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How Does Investing In Silver Predator Corp (CVE:SPD) Impact Your Portfolio?

If you’re interested in Silver Predator Corp (CVE:SPD), then you might want to consider its beta (a measure of share price volatility) in order to understand how the stock could impact your portfolio. Modern finance theory considers volatility to be a measure of risk, and there are two main types of price volatility. The first type is company specific volatility. Investors use diversification across uncorrelated stocks to reduce this kind of price volatility across the portfolio. The second type is the broader market volatility, which you cannot diversify away, since it arises from macroeconomic factors which directly affects all the stocks on the market.

Some stocks are more sensitive to general market forces than others. Some investors use beta as a measure of how much a certain stock is impacted by market risk (volatility). While we should keep in mind that Warren Buffett has cautioned that ‘Volatility is far from synonymous with risk’, beta is still a useful factor to consider. To make good use of it you must first know that the beta of the overall market is one. Any stock with a beta of greater than one is considered more volatile than the market, while those with a beta below one are either less volatile or poorly correlated with the market.

View our latest analysis for Silver Predator

What SPD’s beta value tells investors

Given that it has a beta of 1.93, we can surmise that the Silver Predator share price has been fairly sensitive to market volatility (over the last 5 years). Based on this history, investors should be aware that Silver Predator are likely to rise strongly in times of greed, but sell off in times of fear. Beta is worth considering, but it’s also important to consider whether Silver Predator is growing earnings and revenue. You can take a look for yourself, below.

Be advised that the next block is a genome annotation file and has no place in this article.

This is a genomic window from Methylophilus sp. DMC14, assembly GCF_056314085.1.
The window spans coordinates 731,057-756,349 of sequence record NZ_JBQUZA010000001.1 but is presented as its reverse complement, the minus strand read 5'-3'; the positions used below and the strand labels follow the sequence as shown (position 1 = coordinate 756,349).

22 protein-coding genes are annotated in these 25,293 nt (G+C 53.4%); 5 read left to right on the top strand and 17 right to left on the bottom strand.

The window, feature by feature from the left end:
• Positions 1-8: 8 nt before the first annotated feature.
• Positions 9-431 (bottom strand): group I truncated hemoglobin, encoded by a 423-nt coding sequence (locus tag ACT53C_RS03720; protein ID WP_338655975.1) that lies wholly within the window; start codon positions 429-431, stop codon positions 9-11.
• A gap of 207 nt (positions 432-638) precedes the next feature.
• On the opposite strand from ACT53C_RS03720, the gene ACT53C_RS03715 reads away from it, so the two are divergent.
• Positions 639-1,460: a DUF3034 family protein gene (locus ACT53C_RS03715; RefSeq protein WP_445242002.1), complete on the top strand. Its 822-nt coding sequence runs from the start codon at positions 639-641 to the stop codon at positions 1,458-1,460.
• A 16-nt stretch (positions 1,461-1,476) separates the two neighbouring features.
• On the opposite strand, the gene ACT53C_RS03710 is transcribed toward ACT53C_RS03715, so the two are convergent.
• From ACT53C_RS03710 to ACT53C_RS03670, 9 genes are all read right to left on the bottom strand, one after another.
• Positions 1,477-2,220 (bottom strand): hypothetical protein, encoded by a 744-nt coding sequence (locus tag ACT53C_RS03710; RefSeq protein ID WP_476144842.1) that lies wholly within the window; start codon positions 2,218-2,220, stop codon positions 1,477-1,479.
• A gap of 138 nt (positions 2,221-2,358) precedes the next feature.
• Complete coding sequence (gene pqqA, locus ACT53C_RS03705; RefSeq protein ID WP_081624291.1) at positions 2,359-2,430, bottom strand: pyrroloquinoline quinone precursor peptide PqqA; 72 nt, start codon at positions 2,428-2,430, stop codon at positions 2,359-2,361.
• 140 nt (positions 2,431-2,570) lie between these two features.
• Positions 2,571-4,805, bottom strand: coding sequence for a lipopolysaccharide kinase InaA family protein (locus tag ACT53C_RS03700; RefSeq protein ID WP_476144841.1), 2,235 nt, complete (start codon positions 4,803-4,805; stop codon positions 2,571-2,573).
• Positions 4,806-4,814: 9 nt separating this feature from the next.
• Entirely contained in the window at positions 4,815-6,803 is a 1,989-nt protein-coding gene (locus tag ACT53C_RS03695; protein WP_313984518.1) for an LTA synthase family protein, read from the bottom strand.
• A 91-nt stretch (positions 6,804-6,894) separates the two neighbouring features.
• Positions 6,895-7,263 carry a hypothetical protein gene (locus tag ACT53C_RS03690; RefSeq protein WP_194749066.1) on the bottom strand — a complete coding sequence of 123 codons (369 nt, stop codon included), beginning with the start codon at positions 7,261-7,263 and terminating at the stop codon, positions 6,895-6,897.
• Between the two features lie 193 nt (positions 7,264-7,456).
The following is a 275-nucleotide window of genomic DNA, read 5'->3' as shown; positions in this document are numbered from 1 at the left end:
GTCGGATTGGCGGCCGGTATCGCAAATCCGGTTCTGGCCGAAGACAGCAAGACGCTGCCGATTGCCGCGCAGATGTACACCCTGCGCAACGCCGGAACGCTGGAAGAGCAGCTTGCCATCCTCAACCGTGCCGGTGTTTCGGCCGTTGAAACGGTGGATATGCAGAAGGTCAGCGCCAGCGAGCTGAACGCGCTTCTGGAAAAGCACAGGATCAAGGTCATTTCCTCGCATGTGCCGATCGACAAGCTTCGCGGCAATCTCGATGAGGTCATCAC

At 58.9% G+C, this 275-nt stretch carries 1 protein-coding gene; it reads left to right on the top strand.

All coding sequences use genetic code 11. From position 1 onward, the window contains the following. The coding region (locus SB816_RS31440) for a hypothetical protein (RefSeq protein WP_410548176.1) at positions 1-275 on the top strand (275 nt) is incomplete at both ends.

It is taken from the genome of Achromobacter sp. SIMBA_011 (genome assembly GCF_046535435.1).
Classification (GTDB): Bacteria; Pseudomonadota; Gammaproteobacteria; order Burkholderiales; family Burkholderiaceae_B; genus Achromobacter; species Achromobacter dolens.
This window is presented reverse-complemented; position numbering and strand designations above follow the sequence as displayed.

TSXV:SPD Income Statement Export October 2nd 18

Does SPD’s size influence the expected beta?

With a market capitalisation of CA$2.9m, Silver Predator is a very small company by global standards. It is quite likely to be unknown to most investors. It has a relatively high beta, suggesting it is fairly actively traded for a company of its size. Because it takes less capital to move the share price of a small company like this, when a stock this size is actively traded it is quite often more sensitive to market volatility than similar large companies.

What this means for you:

Beta only tells us that the Silver Predator share price is sensitive to broader market movements. This could indicate that it is a high growth company, or is heavily influenced by sentiment because it is speculative. Alternatively, it could have operating leverage in its business model. Ultimately, beta is an interesting metric, but there’s plenty more to learn. In order to fully understand whether SPD is a good investment for you, we also need to consider important company-specific fundamentals such as Silver Predator’s financial health and performance track record. I highly recommend you dive deeper by considering the following:

  1. Financial Health: Are SPD’s operations financially sustainable? Balance sheets can be hard to analyze, which is why we’ve done it for you. Check out our financial health checks here.
  2. Past Track Record: Has SPD been consistently performing well irrespective of the ups and downs in the market? Go into more detail in the past performance analysis and take a look at the free visual representations of SPD’s historicals for more clarity.
  3. Other High-Performing Stocks: Are there other stocks that provide better prospects with proven track records? Explore our free list of these great stocks here.

To help readers see past the short term volatility of the financial market, we aim to bring you a long-term focused research analysis purely driven by fundamental data. Note that our analysis does not factor in the latest price-sensitive company announcements.

The author is an independent contributor and at the time of publication had no position in the stocks mentioned. For errors that warrant correction please contact the editor at editorial-team@simplywallst.com.